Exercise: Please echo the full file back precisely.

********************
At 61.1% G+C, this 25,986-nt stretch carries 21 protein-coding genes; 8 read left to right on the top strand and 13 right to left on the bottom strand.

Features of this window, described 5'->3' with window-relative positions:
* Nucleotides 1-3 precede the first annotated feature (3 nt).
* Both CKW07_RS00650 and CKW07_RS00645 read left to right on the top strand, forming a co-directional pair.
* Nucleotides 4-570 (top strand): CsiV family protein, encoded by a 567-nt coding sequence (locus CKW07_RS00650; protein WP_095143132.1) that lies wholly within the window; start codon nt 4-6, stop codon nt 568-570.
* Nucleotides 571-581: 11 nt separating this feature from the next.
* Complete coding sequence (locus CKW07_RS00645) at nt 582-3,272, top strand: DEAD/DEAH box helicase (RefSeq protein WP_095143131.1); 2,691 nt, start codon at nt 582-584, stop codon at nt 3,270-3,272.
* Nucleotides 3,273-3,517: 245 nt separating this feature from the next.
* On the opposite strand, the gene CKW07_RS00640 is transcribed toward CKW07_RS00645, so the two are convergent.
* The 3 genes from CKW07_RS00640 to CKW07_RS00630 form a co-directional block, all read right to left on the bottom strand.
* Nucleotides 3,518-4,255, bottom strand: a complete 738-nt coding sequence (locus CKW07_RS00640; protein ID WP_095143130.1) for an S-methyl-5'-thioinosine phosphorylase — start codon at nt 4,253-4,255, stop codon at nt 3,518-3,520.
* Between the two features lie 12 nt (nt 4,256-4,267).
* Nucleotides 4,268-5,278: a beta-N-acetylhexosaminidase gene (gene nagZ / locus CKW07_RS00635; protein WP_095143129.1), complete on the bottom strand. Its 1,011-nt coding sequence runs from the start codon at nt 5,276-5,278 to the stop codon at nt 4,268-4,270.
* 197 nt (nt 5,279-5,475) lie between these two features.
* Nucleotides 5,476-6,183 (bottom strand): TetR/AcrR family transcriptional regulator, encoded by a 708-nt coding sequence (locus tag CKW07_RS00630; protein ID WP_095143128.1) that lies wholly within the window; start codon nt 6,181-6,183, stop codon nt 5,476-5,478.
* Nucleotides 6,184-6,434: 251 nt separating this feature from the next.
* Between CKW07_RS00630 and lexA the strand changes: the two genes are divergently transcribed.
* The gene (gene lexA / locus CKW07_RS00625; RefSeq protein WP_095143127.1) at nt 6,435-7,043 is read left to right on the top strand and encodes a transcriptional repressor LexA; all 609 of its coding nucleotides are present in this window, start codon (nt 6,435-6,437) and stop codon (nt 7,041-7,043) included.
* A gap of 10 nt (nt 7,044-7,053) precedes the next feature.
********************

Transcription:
At 61.1% G+C, this 25,986-nt stretch carries 21 protein-coding genes; 8 read left to right on the top strand and 13 right to left on the bottom strand.

Features of this window, described 5'->3' with window-relative positions:
* Nucleotides 1-3 precede the first annotated feature (3 nt).
* Both CKW07_RS00650 and CKW07_RS00645 read left to right on the top strand, forming a co-directional pair.
* Nucleotides 4-570 (top strand): CsiV family protein, encoded by a 567-nt coding sequence (locus CKW07_RS00650; protein WP_095143132.1) that lies wholly within the window; start codon nt 4-6, stop codon nt 568-570.
* Nucleotides 571-581: 11 nt separating this feature from the next.
* Complete coding sequence (locus CKW07_RS00645) at nt 582-3,272, top strand: DEAD/DEAH box helicase (RefSeq protein WP_095143131.1); 2,691 nt, start codon at nt 582-584, stop codon at nt 3,270-3,272.
* Nucleotides 3,273-3,517: 245 nt separating this feature from the next.
* On the opposite strand, the gene CKW07_RS00640 is transcribed toward CKW07_RS00645, so the two are convergent.
* The 3 genes from CKW07_RS00640 to CKW07_RS00630 form a co-directional block, all read right to left on the bottom strand.
* Nucleotides 3,518-4,255, bottom strand: a complete 738-nt coding sequence (locus CKW07_RS00640; protein ID WP_095143130.1) for an S-methyl-5'-thioinosine phosphorylase — start codon at nt 4,253-4,255, stop codon at nt 3,518-3,520.
* Between the two features lie 12 nt (nt 4,256-4,267).
* Nucleotides 4,268-5,278: a beta-N-acetylhexosaminidase gene (gene nagZ / locus CKW07_RS00635; protein WP_095143129.1), complete on the bottom strand. Its 1,011-nt coding sequence runs from the start codon at nt 5,276-5,278 to the stop codon at nt 4,268-4,270.
* 197 nt (nt 5,279-5,475) lie between these two features.
* Nucleotides 5,476-6,183 (bottom strand): TetR/AcrR family transcriptional regulator, encoded by a 708-nt coding sequence (locus tag CKW07_RS00630; protein ID WP_095143128.1) that lies wholly within the window; start codon nt 6,181-6,183, stop codon nt 5,476-5,478.
* Nucleotides 6,184-6,434: 251 nt separating this feature from the next.
* Between CKW07_RS00630 and lexA the strand changes: the two genes are divergently transcribed.
* The gene (gene lexA / locus CKW07_RS00625; RefSeq protein WP_095143127.1) at nt 6,435-7,043 is read left to right on the top strand and encodes a transcriptional repressor LexA; all 609 of its coding nucleotides are present in this window, start codon (nt 6,435-6,437) and stop codon (nt 7,041-7,043) included.
* A gap of 10 nt (nt 7,044-7,053) precedes the next feature.